- When are you having this conversation: is it reporting season, or end of the year, or parent teacher conferences? Or did you happen to see them in the hallway and you’re having a quick conversation, or are you sitting down at lunch and actually taking some time to have a deeper conversation?
- You might want to think about what’s next for this teacher: where are they going after this meeting? What is their day or their week or this month like? Is it a really stressful time for them? Are they running to another class?
- In the big picture, what is the timeline for the support they need? Is this a project they started six weeks ago and it’s due for the students tomorrow and they just need to tweak a tiny little bit of thing? Or is it something that’s going to happen a couple of weeks from now and they have time to work more deeply with you to build something more substantial in terms of your coaching relationship?
All of these are clues to help you figure out if they just need a five minute support conversation or if they have a little bit more time to have a coaching conversation.
4:: Offer to Make a Transition
You can always offer the opportunity to choose the direction of the conversation to the teacher, mid conversation. If you sense that they came into this meeting wanting a coaching conversation, but you can sense they’re really just looking for an answer right now, you might just say, “I have an idea. Would you like me to share?” Or if they want to be a collaborator, you might say, “let’s work through this together.” Those kinds of transition phrases can help both you and the teacher recognize that you’re moving through different roles as a coach. We talked about this in our #coachbetter episode with James Dialzel too!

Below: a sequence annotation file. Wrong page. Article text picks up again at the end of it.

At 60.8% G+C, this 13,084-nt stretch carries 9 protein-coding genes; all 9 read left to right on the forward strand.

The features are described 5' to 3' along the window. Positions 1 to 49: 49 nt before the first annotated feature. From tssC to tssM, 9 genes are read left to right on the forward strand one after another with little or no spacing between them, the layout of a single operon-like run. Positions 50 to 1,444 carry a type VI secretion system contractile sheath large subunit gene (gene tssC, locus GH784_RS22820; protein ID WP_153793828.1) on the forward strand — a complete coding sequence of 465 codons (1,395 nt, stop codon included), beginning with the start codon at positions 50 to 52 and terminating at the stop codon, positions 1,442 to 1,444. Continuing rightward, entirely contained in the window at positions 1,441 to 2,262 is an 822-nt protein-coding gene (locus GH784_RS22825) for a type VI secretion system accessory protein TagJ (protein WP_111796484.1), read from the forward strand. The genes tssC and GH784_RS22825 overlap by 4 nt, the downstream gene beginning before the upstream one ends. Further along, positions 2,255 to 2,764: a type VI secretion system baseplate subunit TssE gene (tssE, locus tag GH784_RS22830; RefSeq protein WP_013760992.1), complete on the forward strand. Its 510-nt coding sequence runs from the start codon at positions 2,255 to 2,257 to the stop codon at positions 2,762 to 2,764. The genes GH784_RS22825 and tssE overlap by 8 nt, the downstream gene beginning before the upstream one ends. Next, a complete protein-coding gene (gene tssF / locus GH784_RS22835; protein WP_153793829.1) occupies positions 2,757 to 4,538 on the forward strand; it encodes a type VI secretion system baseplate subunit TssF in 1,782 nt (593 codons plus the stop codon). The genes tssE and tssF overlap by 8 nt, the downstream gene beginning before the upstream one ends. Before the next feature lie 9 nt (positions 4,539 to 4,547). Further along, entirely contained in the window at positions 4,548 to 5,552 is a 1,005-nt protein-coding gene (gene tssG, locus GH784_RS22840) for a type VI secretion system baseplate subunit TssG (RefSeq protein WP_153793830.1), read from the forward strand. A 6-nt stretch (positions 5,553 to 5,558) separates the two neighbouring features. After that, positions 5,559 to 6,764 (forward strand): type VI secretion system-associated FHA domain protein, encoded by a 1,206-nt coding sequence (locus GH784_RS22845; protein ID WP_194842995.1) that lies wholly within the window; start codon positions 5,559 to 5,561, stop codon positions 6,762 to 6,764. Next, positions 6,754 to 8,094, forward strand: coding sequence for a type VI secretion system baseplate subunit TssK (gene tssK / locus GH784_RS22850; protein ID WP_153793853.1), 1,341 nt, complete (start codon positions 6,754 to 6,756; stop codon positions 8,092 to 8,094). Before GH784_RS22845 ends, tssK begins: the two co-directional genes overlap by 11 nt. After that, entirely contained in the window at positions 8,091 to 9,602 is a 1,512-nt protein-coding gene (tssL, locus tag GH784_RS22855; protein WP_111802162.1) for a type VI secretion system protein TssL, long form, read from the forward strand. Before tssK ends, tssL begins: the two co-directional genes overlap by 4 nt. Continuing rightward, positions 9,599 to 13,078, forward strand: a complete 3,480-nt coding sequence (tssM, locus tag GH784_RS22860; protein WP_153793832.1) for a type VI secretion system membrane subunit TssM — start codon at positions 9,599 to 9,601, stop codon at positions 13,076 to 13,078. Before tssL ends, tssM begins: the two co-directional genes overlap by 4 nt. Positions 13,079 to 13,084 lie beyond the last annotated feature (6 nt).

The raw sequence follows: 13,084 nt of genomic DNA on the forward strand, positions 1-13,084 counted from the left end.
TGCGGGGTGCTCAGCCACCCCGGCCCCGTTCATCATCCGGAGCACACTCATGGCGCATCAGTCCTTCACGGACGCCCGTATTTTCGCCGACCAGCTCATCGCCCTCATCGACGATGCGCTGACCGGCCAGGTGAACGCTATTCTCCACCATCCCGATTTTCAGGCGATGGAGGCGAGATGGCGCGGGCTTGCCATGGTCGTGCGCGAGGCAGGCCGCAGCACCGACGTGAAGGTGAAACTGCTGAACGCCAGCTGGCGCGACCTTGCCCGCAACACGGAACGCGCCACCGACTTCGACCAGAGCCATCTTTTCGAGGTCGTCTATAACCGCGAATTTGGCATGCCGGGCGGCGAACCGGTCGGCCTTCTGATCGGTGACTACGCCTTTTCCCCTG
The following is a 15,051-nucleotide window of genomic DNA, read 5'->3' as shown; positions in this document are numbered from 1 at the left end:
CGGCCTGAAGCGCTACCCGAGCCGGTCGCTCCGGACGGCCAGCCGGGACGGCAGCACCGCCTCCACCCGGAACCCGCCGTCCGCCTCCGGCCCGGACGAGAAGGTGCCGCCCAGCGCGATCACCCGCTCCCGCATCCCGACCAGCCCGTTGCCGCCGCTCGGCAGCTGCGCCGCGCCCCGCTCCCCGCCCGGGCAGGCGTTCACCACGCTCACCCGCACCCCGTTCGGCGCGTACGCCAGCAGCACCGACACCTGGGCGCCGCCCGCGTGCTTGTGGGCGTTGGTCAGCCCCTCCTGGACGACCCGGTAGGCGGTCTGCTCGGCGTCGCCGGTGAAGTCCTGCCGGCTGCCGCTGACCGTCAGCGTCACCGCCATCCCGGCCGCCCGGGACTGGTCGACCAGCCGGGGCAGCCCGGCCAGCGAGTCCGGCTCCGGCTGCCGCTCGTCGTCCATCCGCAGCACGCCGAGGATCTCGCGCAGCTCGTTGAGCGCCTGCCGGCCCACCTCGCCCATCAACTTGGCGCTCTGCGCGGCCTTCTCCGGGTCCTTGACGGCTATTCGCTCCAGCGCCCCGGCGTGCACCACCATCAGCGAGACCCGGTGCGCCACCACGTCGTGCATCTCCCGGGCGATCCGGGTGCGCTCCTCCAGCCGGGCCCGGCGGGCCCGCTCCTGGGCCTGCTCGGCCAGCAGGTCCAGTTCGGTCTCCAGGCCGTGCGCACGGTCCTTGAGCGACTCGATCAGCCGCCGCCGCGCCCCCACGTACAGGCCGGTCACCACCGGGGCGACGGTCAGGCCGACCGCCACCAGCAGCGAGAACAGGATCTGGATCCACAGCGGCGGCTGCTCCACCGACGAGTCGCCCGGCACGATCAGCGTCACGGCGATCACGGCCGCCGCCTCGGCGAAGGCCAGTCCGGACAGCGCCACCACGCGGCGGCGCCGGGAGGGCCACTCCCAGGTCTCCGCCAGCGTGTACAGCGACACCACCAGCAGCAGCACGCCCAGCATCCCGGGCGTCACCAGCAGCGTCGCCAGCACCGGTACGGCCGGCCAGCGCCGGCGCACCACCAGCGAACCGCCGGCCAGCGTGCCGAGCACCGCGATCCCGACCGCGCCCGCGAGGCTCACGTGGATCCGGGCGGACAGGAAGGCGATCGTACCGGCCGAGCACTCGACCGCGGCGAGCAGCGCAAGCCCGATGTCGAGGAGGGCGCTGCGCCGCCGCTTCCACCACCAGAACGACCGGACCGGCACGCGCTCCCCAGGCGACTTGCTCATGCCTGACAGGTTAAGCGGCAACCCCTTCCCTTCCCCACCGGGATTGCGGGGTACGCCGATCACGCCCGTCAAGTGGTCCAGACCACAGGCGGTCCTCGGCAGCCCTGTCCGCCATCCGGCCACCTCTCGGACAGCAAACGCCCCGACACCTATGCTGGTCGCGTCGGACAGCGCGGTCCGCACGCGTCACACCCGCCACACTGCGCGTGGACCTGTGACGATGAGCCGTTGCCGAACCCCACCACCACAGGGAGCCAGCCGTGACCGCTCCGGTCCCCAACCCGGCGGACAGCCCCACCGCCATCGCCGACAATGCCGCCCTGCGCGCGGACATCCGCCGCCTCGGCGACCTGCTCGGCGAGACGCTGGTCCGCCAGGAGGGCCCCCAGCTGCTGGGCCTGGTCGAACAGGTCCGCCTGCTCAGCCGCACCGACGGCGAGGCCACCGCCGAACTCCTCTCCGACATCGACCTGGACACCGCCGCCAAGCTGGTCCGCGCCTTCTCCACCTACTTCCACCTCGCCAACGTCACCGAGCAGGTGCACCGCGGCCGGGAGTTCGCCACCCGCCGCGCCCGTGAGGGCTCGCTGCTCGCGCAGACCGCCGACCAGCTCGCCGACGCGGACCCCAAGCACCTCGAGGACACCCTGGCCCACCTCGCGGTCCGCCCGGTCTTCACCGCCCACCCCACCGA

Those are four ways that you, as a coach can know how to switch stances during an instructional coaching conversation.
Watch the 5 Min Fri Episode!
Level Up Your Coaching with The Coach Microcredential
Being able to seamlessly transition between the many roles of a coach is no easy task! If this is something you’re interested in working on this academic year, please join us for our next cohort of The Coach Microcredential.
The Coach is a great opportunity for really personalized professional development and has taken me a long way in my journey on learning how to be a coach and coaching better. I get an opportunity to have a video chat with my mentor every other week. That’s Kim and she’s been fantastic, always giving me ideas and the coaching that I need using the skills of a coach to help coach me. So I’m also learning those skills as well, and also answering any questions and helping me along the way when I’m trying to fumble through my way of, of coaching. So I highly recommend recommended. I would definitely suggest you try and join to really help you develop your professional coaching skills.Tianna Loeffler, ES Classroom Teacher & Technology Coach
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After a very unusual year, now is the time to invest in yourself, to build up your professional learning network of educators around the world and connect with a community that inspires you! Plus, you’ll have a mentor who is an outside sounding board who will help you get outside of the group think or tunnel vision you might be stuck in, in your school context.